Quite Uncommon Book Review By Maximus Clement


Tosin, a rare beauty, just dies at the nick of time when her boss, Jeff, is concluding wooing lessons to approach her for a relationship. She is choosy down to the way she is wooed. Jeff cannot get his eyes off her especially when her hips spin on the axle of her waist and her eyelids lift or shut with the grace of rose petals. He had just dropped her off at her house the previous night and hears, the next morning, she is dead. A Captain of the Nigerian Navy calls him and breaks the news of the death to him. He gets to the scene of death and discovers it is murder. Tosin’s incandescent complexion is stained with blood and her forehead hosts a bullet hole. The Captain, who had heard the gun shot the night of the murder, takes up the inquest and falls victim too when a lady is daggered in his house. She is taken to the hospital yet with breath in her, but the killer drives home his point. He gets to her amidst security network and completes the task. Somehow the murders are tied to political thuggery and the Captain searches along this line. At some point, he is also a suspect.

The killer uses a military gun for the murder – a P225, same gun as the Captain has. Based on gun-regulation in Nigeria where the novel is set, such guns are hard to come by in everyday use. It is either the Captain has fired the shot or someone with some military connection. Such kind of murders was quite uncommon and that makes the case unique. The Captain is a suspect until he can prove otherwise.

Jeff is the boss of the dead girl, with intentions to woo her. He has already started the move, having dropped her off at home a night before the murder. Now she is dead and barely two days after he turns to her closest friend, Njideka, another staff of his. She thinks that the timing is wrong at the first instant. With Tosin just barely two days dead, she didn’t think her boss should be talking of someone else almost immediately. This makes her think that he is a mere player who wants just the fun and nothing serious. She detests the idea of being used and dumped. As far as she is concerned, Jeff will not make the list. Indeed she gets to find out latter that Jeff is after the patterns her hips make on her skirt at the groin while exerting at her clothe behind. He also makes another attempt on her sister. This nails it home.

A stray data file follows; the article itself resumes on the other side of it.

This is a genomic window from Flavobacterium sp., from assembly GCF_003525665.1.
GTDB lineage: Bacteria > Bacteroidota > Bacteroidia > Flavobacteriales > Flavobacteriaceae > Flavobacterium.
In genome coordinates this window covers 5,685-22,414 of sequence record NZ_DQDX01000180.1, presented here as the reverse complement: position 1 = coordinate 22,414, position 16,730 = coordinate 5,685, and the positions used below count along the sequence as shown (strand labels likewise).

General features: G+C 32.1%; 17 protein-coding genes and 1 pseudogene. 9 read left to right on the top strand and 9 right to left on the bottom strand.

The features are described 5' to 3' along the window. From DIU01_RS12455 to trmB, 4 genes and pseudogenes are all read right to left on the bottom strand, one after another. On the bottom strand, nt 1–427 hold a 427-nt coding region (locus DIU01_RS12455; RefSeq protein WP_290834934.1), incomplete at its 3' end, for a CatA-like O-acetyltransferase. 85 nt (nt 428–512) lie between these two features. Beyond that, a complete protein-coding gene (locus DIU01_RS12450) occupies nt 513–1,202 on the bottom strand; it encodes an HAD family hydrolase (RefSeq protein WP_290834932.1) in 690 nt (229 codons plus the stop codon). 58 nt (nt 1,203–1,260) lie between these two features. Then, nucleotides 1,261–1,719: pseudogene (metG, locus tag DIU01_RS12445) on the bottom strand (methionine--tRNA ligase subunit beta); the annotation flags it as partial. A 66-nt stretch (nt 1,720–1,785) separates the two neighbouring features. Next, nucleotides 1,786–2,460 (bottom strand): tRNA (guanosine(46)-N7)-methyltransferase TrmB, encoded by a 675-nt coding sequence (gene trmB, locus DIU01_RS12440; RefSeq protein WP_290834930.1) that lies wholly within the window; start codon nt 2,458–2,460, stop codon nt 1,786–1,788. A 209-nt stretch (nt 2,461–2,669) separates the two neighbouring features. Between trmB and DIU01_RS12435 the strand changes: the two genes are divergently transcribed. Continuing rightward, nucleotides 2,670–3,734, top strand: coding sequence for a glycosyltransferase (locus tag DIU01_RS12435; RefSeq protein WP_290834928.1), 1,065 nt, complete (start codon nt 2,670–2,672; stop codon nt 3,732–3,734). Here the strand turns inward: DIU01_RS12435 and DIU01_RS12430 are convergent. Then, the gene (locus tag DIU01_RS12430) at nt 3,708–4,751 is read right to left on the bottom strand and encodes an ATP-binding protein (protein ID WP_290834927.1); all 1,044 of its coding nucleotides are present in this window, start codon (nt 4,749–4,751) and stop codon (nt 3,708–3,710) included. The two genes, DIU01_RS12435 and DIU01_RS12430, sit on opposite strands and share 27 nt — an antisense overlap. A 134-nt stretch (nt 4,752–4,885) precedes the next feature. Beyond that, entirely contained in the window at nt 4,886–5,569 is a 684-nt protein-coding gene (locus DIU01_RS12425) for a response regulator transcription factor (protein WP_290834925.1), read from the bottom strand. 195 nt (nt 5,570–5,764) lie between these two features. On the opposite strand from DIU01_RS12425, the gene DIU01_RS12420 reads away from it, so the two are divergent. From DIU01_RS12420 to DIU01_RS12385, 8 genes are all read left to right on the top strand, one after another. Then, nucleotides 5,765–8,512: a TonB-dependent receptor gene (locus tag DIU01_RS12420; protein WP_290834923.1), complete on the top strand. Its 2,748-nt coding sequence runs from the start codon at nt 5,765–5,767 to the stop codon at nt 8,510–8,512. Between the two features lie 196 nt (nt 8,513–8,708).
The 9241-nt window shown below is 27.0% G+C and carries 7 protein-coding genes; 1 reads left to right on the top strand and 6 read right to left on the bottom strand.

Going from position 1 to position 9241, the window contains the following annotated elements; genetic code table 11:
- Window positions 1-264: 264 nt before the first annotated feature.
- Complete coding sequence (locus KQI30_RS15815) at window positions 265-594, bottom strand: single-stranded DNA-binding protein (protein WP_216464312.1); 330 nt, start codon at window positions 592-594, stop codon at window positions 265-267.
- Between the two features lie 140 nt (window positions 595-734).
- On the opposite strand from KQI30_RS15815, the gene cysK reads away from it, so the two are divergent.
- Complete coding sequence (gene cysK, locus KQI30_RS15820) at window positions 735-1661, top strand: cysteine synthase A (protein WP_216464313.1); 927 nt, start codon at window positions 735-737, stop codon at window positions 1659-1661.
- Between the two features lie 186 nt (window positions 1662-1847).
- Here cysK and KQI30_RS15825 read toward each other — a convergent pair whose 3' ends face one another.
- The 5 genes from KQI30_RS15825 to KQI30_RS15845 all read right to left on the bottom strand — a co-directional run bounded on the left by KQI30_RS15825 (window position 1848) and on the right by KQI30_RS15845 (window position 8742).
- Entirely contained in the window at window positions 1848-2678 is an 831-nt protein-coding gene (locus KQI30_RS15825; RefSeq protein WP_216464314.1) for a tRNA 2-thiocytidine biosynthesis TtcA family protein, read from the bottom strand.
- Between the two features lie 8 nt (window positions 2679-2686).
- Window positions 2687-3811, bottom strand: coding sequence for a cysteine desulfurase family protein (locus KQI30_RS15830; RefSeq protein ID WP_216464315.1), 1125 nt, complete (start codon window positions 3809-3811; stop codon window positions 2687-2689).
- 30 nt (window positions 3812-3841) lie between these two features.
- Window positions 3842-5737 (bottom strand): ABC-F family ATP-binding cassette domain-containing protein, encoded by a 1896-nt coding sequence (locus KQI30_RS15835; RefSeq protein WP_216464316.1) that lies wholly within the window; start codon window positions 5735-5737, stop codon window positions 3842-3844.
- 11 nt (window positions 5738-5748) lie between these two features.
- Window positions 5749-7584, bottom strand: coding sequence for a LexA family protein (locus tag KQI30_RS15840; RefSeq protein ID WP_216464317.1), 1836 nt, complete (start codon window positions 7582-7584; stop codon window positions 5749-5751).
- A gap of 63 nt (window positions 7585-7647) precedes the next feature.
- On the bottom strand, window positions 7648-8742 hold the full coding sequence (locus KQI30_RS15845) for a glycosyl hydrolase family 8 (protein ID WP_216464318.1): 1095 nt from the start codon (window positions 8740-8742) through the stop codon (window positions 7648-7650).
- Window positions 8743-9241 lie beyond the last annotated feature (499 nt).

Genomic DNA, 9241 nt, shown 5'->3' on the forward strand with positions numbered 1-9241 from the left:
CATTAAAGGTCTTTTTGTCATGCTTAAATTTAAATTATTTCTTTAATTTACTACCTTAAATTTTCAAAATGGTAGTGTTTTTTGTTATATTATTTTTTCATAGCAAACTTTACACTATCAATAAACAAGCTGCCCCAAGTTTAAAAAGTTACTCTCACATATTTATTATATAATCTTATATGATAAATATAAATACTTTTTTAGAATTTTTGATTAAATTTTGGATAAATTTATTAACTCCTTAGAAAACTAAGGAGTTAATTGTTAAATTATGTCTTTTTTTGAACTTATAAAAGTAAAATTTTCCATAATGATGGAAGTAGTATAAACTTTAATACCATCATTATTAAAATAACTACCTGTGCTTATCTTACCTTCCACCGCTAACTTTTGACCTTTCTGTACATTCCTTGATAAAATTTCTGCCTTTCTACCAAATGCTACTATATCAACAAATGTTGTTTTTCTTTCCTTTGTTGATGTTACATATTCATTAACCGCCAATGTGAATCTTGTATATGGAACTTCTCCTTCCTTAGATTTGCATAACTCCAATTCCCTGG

The message in the book is simple. The author uses the story to teach the ladies an important lesson. It portrays Jeff as an unstable man who did not know what he wants. He gives himself away at the instant of Njideka and fails to get what he wants. The lady seems to know what she wants. Her hips were the case in point for Jeff. Being from the Eastern part of Nigeria where the culture values life, she understands that mourning is not something to be dismissed as a child’s moonlight play. A corpse of his staff is lying in the morgue, yet he plots his way to her skirt. Where she comes from, it is a taboo. She didn’t just see him as a serious date.

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